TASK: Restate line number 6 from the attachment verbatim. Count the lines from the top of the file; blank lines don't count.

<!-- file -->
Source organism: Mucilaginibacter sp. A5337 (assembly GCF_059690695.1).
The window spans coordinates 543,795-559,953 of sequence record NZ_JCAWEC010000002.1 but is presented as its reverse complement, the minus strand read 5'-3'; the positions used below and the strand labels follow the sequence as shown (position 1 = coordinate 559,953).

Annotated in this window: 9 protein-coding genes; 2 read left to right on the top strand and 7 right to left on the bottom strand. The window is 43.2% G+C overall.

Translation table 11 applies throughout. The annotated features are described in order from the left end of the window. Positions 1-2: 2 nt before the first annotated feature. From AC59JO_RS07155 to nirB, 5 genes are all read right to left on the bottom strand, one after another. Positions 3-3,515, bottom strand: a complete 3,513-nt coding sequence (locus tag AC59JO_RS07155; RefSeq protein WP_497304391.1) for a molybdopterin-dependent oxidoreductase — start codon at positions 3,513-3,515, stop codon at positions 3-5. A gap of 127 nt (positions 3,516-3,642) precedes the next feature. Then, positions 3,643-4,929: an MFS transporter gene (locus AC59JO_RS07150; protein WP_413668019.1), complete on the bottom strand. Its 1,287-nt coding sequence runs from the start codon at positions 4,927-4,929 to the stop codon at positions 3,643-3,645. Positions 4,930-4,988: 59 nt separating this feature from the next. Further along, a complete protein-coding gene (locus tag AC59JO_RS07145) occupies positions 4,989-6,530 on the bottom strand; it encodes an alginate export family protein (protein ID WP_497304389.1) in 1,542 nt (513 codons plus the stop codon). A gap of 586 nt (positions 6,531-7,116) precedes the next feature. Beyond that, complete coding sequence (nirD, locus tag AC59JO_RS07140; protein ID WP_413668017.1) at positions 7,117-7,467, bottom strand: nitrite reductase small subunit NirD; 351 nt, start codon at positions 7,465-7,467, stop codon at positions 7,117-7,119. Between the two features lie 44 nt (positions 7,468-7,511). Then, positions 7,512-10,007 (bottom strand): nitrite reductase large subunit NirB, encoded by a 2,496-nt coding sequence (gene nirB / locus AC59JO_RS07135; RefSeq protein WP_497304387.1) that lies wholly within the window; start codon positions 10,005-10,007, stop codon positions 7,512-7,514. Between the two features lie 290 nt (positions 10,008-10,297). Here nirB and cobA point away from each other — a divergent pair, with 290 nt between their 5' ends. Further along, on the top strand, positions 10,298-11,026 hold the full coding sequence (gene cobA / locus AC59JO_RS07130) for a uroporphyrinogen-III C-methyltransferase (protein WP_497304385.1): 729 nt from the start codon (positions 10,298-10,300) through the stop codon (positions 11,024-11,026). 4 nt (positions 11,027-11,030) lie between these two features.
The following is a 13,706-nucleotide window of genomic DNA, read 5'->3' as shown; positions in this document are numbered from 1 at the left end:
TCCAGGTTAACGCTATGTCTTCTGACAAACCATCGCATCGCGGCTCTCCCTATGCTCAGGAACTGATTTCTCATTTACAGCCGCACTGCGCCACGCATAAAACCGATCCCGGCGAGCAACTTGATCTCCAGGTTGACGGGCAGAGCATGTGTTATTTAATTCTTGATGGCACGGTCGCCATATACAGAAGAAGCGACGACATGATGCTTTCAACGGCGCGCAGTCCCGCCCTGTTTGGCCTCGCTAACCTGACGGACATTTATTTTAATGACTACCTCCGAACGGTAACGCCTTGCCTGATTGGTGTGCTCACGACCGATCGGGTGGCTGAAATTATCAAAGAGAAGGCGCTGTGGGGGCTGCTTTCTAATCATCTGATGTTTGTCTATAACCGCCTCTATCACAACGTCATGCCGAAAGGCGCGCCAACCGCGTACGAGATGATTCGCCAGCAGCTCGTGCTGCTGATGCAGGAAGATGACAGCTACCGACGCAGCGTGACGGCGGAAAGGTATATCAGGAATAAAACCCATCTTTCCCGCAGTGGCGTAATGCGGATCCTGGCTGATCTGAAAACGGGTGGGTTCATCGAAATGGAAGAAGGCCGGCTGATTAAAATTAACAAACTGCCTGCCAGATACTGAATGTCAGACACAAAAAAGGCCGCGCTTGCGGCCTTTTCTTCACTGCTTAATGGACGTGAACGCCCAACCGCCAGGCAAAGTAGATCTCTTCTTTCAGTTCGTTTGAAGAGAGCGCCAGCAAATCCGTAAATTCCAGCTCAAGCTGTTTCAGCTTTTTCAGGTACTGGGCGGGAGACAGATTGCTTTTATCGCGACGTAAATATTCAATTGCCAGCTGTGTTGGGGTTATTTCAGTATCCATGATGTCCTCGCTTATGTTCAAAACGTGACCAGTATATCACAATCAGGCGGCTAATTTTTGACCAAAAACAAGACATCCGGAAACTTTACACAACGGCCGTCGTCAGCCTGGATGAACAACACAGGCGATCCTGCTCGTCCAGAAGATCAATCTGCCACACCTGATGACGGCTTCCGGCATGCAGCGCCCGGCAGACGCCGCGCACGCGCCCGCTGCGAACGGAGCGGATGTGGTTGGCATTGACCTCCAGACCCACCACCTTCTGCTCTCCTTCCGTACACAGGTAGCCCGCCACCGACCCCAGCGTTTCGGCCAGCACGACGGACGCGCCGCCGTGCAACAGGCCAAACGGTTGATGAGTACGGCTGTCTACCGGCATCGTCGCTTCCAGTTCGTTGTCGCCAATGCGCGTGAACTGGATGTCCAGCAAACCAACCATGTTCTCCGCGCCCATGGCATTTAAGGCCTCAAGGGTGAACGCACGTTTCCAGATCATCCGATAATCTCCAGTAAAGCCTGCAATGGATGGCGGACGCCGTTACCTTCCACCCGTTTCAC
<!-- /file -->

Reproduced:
TCCAGGTTAACGCTATGTCTTCTGACAAACCATCGCATCGCGGCTCTCCCTATGCTCAGGAACTGATTTCTCATTTACAGCCGCACTGCGCCACGCATAAAACCGATCCCGGCGAGCAACTTGATCTCCAGGTTGACGGGCAGAGCATGTGTTATTTAATTCTTGATGGCACGGTCGCCATATACAGAAGAAGCGACGACATGATGCTTTCAACGGCGCGCAGTCCCGCCCTGTTTGGCCTCGCTAACCTGACGGACATTTATTTTAATGACTACCTCCGAACGGTAACGCCTTGCCTGATTGGTGTGCTCACGACCGATCGGGTGGCTGAAATTATCAAAGAGAAGGCGCTGTGGGGGCTGCTTTCTAATCATCTGATGTTTGTCTATAACCGCCTCTATCACAACGTCATGCCGAAAGGCGCGCCAACCGCGTACGAGATGATTCGCCAGCAGCTCGTGCTGCTGATGCAGGAAGATGACAGCTACCGACGCAGCGTGACGGCGGAAAGGTATATCAGGAATAAAACCCATCTTTCCCGCAGTGGCGTAATGCGGATCCTGGCTGATCTGAAAACGGGTGGGTTCATCGAAATGGAAGAAGGCCGGCTGATTAAAATTAACAAACTGCCTGCCAGATACTGAATGTCAGACACAAAAAAGGCCGCGCTTGCGGCCTTTTCTTCACTGCTTAATGGACGTGAACGCCCAACCGCCAGGCAAAGTAGATCTCTTCTTTCAGTTCGTTTGAAGAGAGCGCCAGCAAATCCGTAAATTCCAGCTCAAGCTGTTTCAGCTTTTTCAGGTACTGGGCGGGAGACAGATTGCTTTTATCGCGACGTAAATATTCAATTGCCAGCTGTGTTGGGGTTATTTCAGTATCCATGATGTCCTCGCTTATGTTCAAAACGTGACCAGTATATCACAATCAGGCGGCTAATTTTTGACCAAAAACAAGACATCCGGAAACTTTACACAACGGCCGTCGTCAGCCTGGATGAACAACACAGGCGATCCTGCTCGTCCAGAAGATCAATCTGCCACACCTGATGACGGCTTCCGGCATGCAGCGCCCGGCAGACGCCGCGCACGCGCCCGCTGCGAACGGAGCGGATGTGGTTGGCATTGACCTCCAGACCCACCACCTTCTGCTCTCCTTCCGTACACAGGTAGCCCGCCACCGACCCCAGCGTTTCGGCCAGCACGACGGACGCGCCGCCGTGCAACAGGCCAAACGGTTGATGAGTACGGCTGTCTACCGGCATCGTCGCTTCCAGTTCGTTGTCGCCAATGCGCGTGAACTGGATGTCCAGCAAACCAACCATGTTCTCCGCGCCCATGGCATTTAAGGCCTCAAGGGTGAACGCACGTTTCCAGATCATCCGATAATCTCCAGTAAAGCCTGCAATGGATGGCGGACGCCGTTACCTTCCACCCGTTTCAC